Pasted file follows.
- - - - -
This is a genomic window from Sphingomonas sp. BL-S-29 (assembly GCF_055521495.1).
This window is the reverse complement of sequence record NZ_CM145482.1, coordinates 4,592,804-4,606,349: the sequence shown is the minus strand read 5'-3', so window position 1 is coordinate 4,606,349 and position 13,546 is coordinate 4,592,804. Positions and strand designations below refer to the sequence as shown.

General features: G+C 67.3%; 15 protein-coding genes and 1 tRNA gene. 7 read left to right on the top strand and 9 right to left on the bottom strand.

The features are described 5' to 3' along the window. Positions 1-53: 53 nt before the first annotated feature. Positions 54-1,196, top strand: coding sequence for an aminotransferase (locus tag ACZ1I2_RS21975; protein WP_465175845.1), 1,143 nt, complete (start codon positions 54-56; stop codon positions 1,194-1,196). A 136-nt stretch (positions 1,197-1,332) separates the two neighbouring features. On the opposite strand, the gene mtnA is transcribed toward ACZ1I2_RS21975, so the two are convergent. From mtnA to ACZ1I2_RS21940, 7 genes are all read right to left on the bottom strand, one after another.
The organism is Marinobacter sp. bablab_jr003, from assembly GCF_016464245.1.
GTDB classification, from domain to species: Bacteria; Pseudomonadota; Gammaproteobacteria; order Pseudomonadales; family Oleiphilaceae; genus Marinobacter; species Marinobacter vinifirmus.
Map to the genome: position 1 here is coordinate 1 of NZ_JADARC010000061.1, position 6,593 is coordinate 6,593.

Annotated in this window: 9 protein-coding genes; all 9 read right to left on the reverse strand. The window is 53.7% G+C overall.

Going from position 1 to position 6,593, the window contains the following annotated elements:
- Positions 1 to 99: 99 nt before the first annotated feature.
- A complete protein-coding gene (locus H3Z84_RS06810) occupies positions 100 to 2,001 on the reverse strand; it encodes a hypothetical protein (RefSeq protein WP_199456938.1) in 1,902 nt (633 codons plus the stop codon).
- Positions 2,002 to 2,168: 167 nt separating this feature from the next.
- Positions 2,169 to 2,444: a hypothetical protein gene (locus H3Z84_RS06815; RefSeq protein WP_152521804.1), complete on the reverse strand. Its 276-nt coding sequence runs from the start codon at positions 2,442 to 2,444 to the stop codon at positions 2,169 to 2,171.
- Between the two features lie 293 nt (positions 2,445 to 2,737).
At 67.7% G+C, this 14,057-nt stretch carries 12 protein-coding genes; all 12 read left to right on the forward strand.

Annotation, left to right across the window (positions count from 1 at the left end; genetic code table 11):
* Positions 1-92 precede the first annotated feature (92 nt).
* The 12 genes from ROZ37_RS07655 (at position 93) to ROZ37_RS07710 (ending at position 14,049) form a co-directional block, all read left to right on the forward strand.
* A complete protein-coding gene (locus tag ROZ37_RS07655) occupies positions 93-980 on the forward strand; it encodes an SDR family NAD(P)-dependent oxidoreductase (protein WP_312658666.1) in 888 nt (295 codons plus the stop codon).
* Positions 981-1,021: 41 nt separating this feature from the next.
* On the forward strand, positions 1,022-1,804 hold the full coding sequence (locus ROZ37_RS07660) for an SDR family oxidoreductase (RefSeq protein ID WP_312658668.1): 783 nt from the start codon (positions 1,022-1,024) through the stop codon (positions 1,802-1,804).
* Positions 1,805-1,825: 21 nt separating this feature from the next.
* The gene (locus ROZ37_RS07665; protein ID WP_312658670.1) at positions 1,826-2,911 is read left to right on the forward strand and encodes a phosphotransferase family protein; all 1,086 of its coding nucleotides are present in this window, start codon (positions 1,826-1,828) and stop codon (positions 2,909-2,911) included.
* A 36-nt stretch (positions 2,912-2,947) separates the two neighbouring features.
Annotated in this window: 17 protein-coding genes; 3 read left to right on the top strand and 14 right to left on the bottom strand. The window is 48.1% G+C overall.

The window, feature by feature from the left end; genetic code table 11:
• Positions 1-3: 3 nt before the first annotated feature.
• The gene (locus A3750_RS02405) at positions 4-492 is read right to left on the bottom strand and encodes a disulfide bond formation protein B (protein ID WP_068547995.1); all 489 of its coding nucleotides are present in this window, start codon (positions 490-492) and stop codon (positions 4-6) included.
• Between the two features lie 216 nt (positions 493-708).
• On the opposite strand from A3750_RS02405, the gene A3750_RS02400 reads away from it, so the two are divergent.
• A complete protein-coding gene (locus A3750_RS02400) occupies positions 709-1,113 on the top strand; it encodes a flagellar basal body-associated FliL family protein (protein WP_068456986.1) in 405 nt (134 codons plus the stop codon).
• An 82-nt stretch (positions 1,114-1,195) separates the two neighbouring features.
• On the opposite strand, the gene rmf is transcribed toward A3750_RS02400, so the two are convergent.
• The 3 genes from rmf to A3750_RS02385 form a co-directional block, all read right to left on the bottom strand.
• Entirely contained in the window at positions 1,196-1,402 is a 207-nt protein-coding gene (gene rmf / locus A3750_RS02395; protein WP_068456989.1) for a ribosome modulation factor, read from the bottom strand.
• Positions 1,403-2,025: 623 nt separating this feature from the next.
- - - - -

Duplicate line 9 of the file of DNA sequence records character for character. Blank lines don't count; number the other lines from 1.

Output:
Going from position 1 to position 6,593, the window contains the following annotated elements: